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Slingshot Spider Withstands 10 Times More Gs Than Fighter Pilots

Spider in web
The slingshot spider using its hind legs to hold its web and its front legs to hold a bundle of silk on the tension line. Lawrence E. Reeves

While most spiders are happy to spin a web and wait for dinner to come to them, the slingshot spider takes a more active approach, using its web to fling itself at its prey. For the first time, researchers have measured precisely how fast the arachnid flies. (Hint: It’s pretty fast.)

Dinner Time

In Peru’s Amazon rainforest, there is all manner of impressive creatures, not least of which is the slingshot spider. This tiny arachnid builds a cone-shaped web equipped with a tension line attached to the center. Once the web is complete, the spider climbs down the tension line bringing the web with it by using its back legs. When it senses a nearby meal like a fly or mosquito, it releases its grip on the line, launching itself and its web backward at its prey, and, if it connects, it wraps the bug in silk until it’s dinner time. Then, the spider reloads the web using the tension line. 

Even though the slingshot spider’s unusual hunting method was first described in a scientific paper in 1932, no one actually measured the speed at which the spider was traveling once launched. So researchers from the Georgia Institute of Technology headed to Peru’s section of the Amazon to find out.

Catch You Later, Cheetah

Using ultrafast cameras and kinematics (a science often called the geometry of motion), researchers determined that the spider can accelerate itself to the speed of about four meters (13 feet) per second. That’s 100 times the acceleration of a cheetah. It also produces the force of about 130 Gs, which is truly impressive because fighter pilots can only handle about 13 Gs before passing out.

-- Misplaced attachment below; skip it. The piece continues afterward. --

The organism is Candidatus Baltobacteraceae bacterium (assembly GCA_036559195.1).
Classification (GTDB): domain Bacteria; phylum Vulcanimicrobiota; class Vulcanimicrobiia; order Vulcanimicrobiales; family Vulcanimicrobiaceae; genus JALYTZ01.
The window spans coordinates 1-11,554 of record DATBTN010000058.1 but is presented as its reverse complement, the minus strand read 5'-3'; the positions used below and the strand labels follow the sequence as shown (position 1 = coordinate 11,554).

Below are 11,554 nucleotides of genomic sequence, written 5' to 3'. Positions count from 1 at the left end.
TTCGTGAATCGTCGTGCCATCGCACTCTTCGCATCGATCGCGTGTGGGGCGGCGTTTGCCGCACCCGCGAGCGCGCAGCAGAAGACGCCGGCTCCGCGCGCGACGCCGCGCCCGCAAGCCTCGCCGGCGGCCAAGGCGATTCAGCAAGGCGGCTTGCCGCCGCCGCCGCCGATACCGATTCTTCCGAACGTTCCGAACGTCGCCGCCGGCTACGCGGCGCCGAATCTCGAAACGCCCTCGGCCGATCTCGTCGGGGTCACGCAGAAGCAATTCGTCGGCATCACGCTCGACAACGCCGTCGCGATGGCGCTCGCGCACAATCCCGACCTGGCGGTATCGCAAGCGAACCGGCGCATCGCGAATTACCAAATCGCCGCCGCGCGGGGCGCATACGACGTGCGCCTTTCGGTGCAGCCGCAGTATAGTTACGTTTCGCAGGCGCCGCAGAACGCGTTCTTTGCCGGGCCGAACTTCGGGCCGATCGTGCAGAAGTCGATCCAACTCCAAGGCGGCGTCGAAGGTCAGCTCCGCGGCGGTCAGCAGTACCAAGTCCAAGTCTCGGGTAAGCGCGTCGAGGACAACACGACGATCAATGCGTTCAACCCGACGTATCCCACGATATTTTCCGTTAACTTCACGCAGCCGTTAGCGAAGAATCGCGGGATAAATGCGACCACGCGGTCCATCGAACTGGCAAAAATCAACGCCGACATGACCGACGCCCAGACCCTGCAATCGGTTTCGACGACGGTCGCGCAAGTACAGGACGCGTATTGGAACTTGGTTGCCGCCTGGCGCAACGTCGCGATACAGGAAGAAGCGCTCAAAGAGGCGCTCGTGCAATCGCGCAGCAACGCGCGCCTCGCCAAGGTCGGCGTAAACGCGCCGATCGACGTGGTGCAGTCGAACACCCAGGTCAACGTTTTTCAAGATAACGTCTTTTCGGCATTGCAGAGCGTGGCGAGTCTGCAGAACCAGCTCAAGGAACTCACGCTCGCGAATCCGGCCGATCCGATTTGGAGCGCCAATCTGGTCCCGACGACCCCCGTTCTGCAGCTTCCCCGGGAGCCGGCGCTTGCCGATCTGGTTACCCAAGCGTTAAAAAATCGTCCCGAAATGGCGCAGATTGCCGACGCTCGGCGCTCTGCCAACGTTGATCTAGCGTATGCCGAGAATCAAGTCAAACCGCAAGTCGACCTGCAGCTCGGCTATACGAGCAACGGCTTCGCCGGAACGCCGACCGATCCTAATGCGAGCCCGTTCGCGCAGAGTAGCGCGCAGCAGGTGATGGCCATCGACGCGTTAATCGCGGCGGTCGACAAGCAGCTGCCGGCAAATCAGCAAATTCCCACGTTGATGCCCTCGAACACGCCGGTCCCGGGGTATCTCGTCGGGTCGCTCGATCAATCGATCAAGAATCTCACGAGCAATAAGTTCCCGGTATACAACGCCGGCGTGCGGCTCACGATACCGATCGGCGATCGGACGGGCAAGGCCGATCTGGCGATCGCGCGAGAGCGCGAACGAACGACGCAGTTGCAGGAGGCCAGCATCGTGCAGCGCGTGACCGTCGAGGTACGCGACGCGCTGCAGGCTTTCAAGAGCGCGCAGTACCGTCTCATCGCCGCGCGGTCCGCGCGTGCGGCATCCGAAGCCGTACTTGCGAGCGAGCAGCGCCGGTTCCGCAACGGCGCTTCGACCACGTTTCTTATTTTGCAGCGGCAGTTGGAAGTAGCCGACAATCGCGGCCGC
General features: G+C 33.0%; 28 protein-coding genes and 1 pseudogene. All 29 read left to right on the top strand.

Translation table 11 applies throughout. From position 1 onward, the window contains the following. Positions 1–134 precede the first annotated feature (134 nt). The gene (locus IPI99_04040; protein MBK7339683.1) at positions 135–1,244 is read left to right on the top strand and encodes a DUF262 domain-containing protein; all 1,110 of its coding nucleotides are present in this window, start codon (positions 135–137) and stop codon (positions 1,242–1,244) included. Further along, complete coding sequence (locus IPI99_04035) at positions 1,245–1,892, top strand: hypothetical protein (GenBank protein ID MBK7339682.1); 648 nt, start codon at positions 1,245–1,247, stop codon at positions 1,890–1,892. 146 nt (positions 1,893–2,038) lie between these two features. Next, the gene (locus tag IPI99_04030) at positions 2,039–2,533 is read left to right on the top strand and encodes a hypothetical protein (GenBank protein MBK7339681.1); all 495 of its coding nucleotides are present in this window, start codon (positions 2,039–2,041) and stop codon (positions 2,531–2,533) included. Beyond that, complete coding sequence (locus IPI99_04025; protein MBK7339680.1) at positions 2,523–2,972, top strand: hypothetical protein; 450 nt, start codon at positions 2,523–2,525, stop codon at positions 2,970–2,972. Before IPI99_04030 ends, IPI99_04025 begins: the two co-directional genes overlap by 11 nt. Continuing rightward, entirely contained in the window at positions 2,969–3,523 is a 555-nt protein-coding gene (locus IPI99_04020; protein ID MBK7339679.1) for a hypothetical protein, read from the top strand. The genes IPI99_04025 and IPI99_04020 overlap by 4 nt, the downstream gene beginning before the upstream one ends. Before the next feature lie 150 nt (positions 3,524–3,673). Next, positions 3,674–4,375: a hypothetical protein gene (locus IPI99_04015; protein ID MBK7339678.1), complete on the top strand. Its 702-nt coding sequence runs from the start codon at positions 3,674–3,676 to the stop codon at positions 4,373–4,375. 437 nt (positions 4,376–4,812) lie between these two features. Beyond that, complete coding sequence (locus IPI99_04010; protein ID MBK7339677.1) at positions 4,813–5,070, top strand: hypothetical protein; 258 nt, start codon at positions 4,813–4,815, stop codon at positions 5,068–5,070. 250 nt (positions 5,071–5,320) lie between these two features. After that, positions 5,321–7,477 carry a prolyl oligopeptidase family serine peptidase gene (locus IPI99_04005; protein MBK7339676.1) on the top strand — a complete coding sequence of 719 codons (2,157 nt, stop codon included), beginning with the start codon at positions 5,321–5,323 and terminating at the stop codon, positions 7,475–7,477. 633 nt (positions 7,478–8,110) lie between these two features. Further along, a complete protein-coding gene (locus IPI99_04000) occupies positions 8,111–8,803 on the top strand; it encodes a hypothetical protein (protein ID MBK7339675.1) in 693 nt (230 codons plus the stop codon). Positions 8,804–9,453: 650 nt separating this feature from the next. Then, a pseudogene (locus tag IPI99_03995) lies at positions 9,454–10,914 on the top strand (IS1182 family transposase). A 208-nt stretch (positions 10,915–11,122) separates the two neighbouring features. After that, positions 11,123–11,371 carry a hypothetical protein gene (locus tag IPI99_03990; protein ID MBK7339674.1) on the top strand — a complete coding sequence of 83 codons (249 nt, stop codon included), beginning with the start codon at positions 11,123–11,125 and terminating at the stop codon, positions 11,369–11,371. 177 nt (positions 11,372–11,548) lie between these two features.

“We wanted to understand these ultrafast movements because they can force our perspective to change from thinking about cheetahs and falcons as the only fast animals,” said Saad Bhamla, an assistant professor in Georgia Tech’s School of Chemical and Biomolecular Engineering who studies ultrafast organisms. “There are many very small invertebrates that can achieve fast movement through unusual structures. We really wanted to understand how these spiders achieve that amazing acceleration.”

Men in jungle with cameras
Geoff Gallice


In addition to measuring the spider’s speed, the researchers are also looking to understand more about spider silk and how it can be stretched to store such an incredible amount of energy. If they can unravel the secret, the findings could influence how tiny robots are powered, they say.

“Unlike frogs, crickets, or grasshoppers, the slingshot spider is not relying on its muscles to jump really quickly,” said Bhamla. “When it weaves a new web every night, the spider creates a complex, three-dimensional spring. If you compare this natural silk spring to carbon nanotubes or other human-made materials in terms of power density or energy density, it is orders of magnitude more powerful.”

Dining With Dynes

Not only did the research team decode the spider’s incredible speed, but they believe they also solved another puzzle. The spider does its hunting at night, often in pitch blackness. So the scientists concluded that the spider must use hearing to locate its prey. To test their theory, they used a very non-scientific approach. They snapped, and the spiders launched. 

The study thus far has been published in the peer-reviewed journal Current Biology, but the researchers say there is more work to do. They are curious to find out exactly how the spider can hold on to the tension line for extended periods, being that it can take at least 200 dynes to pull the web back and hold it. 

“Generating 200 dynes would produce tremendous forces on the tiny legs of the spider,” Bhamla said. “If the reward is a mosquito at the end of three hours, is that worth it? We think the spider must be using some trick to lock its muscles like a latch, so it doesn’t need to consume energy while waiting for hours.”